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My 2-1/2 year old son Talal helped me bake these brownies. This was his first dish and he did absolutely wonderful. I just measured the ingredients for him and he was good to go. So not only can your kids help eat them but they can have fun making them as well. This is a easy and delicious brownie recipe and I hope your family enjoys them as much as mine did. 1/2 cup butter, melted 1 cup sugar 1 teaspoon vanilla extract 2 eggs 1/2 cup all-purpose flour 1/3 cup cocoa 1/4 teaspoon baking powder 1/4 teaspoon salt 1/2 cup chopped walnuts frosting: 3 tablespoons butter or margarine, softened 3 tablespoons cocoa 1 tablespoon light corn syrup or honey 1/2 teaspoon vanilla extract 1 cup powdered sugar 1 to 2 tablespoons milk 1. Heat oven to 350°F. Grease 9-inch square baking pan. 2. Stir together butter, sugar and vanilla in bowl. Add eggs; beat well with spoon. Stir together flour, cocoa, baking powder and salt; gradually add to egg mixture, beating until well blended. Stir in nuts, if desired. Spread batter evenly in prepared pan. 3. Bake 20 to 25 minutes or until brownies begin to pull away from sides of pan. Cool completely in pan on wire rack. Prepare frosting; spread over brownies. Cut into squares. frosting: 1. Beat butter, cocoa, corn syrup and vanilla in small bowl until blended. Add powdered sugar and milk; beat to spreading consistency. Yields: about 1 cup Yields: 17 small(like I have) or 8 large Adapted from Hershey
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1/4 cup plain yogurt 1 tablespoon ginger paste 2 teaspoons garlic paste 2 teaspoons garam masala 2 teaspoons sea salt 1-1/2 pounds lamb, cubed 2 teaspoons sunflower oil 1 teaspoon cumin, ground 12 whole cloves 4 cardamom pods 2 bay leaves 2 cinnamon sticks 1 cup onion, finely chopped 2 tablespoons tomato paste 2 green chili's, stem removed and slit length wise 3/4 tablespoon paprika 1 cup water 1. In a small bowl add yogurt, ginger paste, garlic paste, garam masala and salt, mix together. In a medium sized dish add lamb and yogurt mixture, coat well. Cover and refrigerate at least 3 hours. 2. In a saute pan on medium-high heat add oil. Add cumin, cloves, cardamom, bay leaves and cinnamon. Saute for 30 seconds until aromatic. Add onion and cook until tender, about 3 minutes. 3. Add lamb and yogurt mixture and cook for 15 minutes. Add tomato paste and chili's. Mix well. Add water, mixing well. Bring to a full boil. reduce heat to low-medium, cover and simmer for 20 minutes, stirring occasionally. Serve with rice. Yields: 4 servings
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Before their was coffee and tea sahlab or salep as called in Turkey was quiet popular. This drink spread all over the Middle East, North Africa and Europe throughout the 17th and 18th century. Sahlab is a flour made from grinding the dried tubers of Orchis mascula, Orchis militaris and related species of orchids, which contain a nutritious starch-like polysaccharide called glucomannan.
Many people in the West are unknown to this mysterious drink. I have saw several recipes online which use cornstarch instead of sahlab and if you are in a country where you can not find sahlab then you could do this as well. However, check your local Turkish, Greek or Egyptian markets out and you may be able to. This delicious drink reminds me of flower fields as I drink it, as the taste just rushes you there. In Saudi they make this drink with cardamom and ginger instead of orange blossom water and cinnamon. A lot of you have contacted me on where you can get this powder in the states. I have personally never saw it there but I did find one place you can order pure sahlab from at a good price right here.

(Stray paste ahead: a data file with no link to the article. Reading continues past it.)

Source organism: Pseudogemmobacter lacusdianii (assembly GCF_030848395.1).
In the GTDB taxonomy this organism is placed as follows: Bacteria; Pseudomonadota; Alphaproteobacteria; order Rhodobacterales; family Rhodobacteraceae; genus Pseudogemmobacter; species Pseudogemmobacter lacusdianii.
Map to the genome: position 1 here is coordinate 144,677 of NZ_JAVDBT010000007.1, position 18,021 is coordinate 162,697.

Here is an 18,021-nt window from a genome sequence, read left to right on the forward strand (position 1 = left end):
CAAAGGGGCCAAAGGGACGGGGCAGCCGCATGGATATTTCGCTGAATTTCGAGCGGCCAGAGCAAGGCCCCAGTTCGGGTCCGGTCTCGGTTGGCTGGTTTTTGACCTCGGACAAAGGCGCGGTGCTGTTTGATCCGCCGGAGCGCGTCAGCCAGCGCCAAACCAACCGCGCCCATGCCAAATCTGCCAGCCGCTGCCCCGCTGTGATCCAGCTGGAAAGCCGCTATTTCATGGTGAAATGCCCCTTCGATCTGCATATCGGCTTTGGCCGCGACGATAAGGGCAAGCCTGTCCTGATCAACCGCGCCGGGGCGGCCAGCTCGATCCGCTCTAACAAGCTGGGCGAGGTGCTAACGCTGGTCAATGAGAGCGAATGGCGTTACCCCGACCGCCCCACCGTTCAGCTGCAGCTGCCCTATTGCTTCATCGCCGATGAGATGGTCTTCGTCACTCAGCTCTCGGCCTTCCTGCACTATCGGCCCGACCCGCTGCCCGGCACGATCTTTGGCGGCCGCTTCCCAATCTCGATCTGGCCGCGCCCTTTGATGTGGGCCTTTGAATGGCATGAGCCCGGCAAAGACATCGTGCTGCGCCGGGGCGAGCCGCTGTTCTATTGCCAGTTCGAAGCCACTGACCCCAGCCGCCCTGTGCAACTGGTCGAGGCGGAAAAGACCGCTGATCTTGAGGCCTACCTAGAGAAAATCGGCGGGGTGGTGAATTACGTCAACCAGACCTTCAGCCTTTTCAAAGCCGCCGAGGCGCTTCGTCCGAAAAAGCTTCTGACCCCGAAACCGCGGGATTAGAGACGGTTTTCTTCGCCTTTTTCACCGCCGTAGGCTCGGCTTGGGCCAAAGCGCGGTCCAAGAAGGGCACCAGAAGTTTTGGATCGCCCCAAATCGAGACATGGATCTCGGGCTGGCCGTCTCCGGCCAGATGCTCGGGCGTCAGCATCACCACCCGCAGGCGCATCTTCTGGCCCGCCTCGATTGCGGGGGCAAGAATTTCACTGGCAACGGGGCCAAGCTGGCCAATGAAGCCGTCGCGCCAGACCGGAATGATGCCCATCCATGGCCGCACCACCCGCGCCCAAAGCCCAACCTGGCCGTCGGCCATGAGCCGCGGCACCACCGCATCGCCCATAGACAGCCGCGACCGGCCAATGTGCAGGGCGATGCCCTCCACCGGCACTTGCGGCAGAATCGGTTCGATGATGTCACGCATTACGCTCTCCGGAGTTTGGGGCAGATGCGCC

5 cups milk
1 tablespoon sahlab
1-3/4 cup sugar
1 tablespoon orange blossom water
ground cinnamon for garnish
1. Dissolve sahlab into 1 cup cold milk.
2. In a 2-quart pan add remaining milk and sugar. Bring to a full boil then reduce to medium. Pour the cold milk and sahlab into the pan. Whisk continually until mixture thickens. Remove from heat and add orange blossom water.
3. Pour into serving cups and sprinkle with ground cinnamon
Yields: 6-8 servings.
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Their are several different desserts here in Saudi all named harrisa and maybe you even remember my favorite north African dip which is also called harrisa. Hey, I did not name this stuff but whoever did should be more original. Anyway, on to this magnificent dessert. This is rather easy to make and you will be quite surprised by the outcome. I really wanted to try something new for my family and as we sit down for tea I was hoping that it tasted as good as it looked. It was even better then that we quickly gobbled down every single one of these. 1/4 cup all purpose flour 1-1/2 cups dates, pitted and chopped 4 tablespoons unsalted butter 1/2 teaspoon cardamom, ground 1/2 cup walnuts, chopped 1-1/2 teaspoons sugar 1. On medium heat in a 9-inch skillet add butter. Add walnuts and mix until lightly toasted. Add cardamom, sugar, dates and flour. With a wooden spoon mix until nuts and dates are covered. Remove from heat. 2. Place your hand in a plastic bag and shape mixture into golf ball size shapes. Yields: 16